The parallels of this message, the message that there's nowhere else to go so you have to make your home livable, with the offhand comment early in the movie about "water wars" is obvious. It's a kind of ecological litany crossed with an invocation against tyranny. We only have one world to live on, and if we overtax it and make it poisonous to us, if we let tyrants control the water and the green and all that lives and grows, it will choke us and kill us. The only thing we can do is try to turn the home that we have into the paradise that it could be, and to do that we must overthrow the tyrants who want to control all of the life and poison all the minds of its people. And Mad Max doesn't shy away from saying that many will die along the way, and many will never see that promised land. Even innocents. Children. Unborn babies. They will be casualties of these struggles. Because just as Max is desperate to survive at any cost, if humans are to survive we will have to pay costs for the horrors that we've racked up. But there's nowhere else to go, nobody out there who will swoop in and save us, so it's up to us to figure out how to make our world one that we can live in.

Another message that I took away is that of consequences. Arguably that's just good plotting: every significant action has a consequence down the road. You accidentally nick someone's leg while wildly firing a gun, and it's that injury that leads to the victim's death later. You establish that Max is an unwitting life-giver -- he's a universal blood donor -- and this ties him to other unwitting life-givers, when the tyrant of the piece tries to claim them all as property.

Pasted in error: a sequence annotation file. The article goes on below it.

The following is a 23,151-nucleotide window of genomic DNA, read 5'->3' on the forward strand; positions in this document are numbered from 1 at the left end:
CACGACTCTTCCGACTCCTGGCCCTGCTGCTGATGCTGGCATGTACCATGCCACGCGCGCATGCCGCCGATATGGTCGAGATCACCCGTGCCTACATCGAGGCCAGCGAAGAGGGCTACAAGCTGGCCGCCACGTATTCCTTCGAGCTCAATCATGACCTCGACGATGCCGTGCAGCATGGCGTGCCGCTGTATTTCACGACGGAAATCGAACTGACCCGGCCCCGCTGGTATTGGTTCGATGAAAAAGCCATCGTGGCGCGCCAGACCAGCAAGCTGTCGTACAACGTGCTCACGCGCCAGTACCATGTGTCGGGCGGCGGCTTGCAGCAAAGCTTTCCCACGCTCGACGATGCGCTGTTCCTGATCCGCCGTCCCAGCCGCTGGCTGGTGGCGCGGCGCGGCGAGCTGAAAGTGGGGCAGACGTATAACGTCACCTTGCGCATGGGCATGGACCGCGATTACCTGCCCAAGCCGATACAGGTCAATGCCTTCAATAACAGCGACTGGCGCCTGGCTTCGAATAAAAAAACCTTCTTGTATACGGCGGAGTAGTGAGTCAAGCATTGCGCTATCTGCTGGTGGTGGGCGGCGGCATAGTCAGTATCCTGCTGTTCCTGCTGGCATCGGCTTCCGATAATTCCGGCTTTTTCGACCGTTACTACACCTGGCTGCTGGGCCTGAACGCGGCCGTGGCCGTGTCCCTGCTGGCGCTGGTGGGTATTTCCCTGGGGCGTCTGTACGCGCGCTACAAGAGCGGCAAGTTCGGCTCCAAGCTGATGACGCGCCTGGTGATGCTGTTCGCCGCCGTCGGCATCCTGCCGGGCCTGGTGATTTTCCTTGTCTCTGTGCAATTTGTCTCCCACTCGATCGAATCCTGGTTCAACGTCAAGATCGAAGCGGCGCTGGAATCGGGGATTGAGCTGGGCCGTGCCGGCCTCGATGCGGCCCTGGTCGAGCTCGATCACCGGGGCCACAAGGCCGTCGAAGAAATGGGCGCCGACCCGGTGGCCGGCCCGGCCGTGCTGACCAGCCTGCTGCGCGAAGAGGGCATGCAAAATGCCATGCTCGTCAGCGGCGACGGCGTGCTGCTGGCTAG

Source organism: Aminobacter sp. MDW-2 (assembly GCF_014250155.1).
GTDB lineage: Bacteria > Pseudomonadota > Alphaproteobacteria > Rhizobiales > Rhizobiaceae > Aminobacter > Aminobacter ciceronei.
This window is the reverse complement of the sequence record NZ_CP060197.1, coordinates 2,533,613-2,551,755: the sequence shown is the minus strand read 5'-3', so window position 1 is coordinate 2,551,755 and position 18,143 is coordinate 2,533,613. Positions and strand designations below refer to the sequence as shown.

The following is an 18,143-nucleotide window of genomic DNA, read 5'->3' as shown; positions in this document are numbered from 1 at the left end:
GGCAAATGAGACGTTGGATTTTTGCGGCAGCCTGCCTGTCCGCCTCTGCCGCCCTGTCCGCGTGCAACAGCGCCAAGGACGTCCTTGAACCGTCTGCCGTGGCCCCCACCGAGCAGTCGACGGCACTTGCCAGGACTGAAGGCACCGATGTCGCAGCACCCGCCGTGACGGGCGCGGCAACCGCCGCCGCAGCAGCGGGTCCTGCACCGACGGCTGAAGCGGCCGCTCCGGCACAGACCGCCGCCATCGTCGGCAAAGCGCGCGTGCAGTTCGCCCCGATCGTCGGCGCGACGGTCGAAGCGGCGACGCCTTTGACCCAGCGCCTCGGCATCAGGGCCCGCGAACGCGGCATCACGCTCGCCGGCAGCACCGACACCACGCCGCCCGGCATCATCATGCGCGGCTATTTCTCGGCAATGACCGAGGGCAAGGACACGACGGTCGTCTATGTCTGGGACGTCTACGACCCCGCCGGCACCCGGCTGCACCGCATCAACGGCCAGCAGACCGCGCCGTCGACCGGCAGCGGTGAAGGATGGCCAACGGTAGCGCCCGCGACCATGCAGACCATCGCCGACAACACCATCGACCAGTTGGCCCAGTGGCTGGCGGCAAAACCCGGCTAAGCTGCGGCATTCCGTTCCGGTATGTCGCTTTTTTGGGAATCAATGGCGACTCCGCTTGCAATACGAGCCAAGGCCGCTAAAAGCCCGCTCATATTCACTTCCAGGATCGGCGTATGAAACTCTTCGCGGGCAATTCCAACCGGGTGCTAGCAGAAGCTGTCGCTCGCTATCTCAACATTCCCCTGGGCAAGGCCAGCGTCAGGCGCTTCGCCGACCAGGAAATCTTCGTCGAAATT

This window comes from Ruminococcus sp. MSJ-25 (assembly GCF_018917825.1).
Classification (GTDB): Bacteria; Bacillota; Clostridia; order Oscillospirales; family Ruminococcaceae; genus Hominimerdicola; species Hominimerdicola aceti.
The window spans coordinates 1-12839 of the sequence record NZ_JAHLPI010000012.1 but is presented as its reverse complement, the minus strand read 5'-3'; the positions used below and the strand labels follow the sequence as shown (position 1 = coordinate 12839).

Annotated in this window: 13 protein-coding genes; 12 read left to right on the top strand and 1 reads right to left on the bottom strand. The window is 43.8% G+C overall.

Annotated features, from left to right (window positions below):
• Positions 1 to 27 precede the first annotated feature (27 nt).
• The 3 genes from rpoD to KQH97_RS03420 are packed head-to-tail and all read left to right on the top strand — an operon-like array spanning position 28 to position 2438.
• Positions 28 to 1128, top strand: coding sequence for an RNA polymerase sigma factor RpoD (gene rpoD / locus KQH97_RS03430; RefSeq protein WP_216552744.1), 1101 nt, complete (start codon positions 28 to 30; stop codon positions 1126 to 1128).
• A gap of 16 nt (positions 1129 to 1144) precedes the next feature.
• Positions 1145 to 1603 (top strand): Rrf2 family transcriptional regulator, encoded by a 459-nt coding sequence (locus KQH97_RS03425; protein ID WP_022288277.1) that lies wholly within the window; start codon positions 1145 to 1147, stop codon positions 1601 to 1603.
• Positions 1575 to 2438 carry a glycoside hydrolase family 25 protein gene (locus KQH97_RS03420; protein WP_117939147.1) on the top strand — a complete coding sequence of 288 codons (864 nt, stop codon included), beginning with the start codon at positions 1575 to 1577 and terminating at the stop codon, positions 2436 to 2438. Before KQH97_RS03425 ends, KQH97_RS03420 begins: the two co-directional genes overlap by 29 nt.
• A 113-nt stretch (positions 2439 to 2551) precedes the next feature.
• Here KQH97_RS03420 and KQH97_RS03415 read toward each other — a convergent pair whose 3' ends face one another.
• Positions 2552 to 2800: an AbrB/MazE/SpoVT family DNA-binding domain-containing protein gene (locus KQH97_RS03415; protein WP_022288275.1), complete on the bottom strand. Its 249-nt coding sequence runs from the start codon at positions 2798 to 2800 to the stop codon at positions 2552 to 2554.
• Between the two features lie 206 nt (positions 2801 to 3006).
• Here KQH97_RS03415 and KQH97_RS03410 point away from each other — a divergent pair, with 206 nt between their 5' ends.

There's a lot of transformation, too. The movie's replete with chains. Chains are constantly used to hold people back, to turn them into chattel. Those chains must be cut or thrown off in order to move forward. Yet those same chains can bring people together, force them to cooperate or help them to work for a bigger cause that they can't do alone. It's pretty straightforward symbolism, but it feels like it's pointing to the idea that there are symbols in this movie, here's an obvious one, now go find more. The chains point toward other bindings: masks, chastity belts, artificial pieces made to bind people; it's when they are removed or cast off that people are able to develop bonds to each other and form their own road community. Every one in Max's unwitting band undergoes some kind of transformation along the way, whether learning to fight, exchanging dreams of the past for a hope of a new kind of future, or from living to dead. Max is looking for that transformation - he wants to leave behind his nightmares and be at peace with himself - but he gets something else instead: He succeeds in helping someone he cares about. This is important because it's something he was never able to do before. His wife and son were murdered. The peaceful inhabitants of the refinery were killed en masse and then forced out of their home. The children hoping to go to the Promised Land in Beyond Thunderdome . . .  well we don't really know what happened to them but the implication in Fury Road is, nothing good. This time, Max connects with someone -- he doesn't want to, but he can't help it -- and he saves them. He makes things better. His destructive power, channeled in concert with a glimmer of hope for a new world, becomes a revolutionary force.

You can find other messages in Fury Road, too, whether feminist or fascist or futhark. Some are uplifting, some are horrific, but that's the funny thing about our world: It's full of things wonderful and terrible. Mad Max's world is pretty awful with glimmers of good. So how good do we have it, in our world that's pretty good with some pieces of pure nastiness? And how much will it take for us to take responsibility and keep our world from sliding down from pretty good to pretty bad?

Also, lots of cars explode.

Tags: movie, review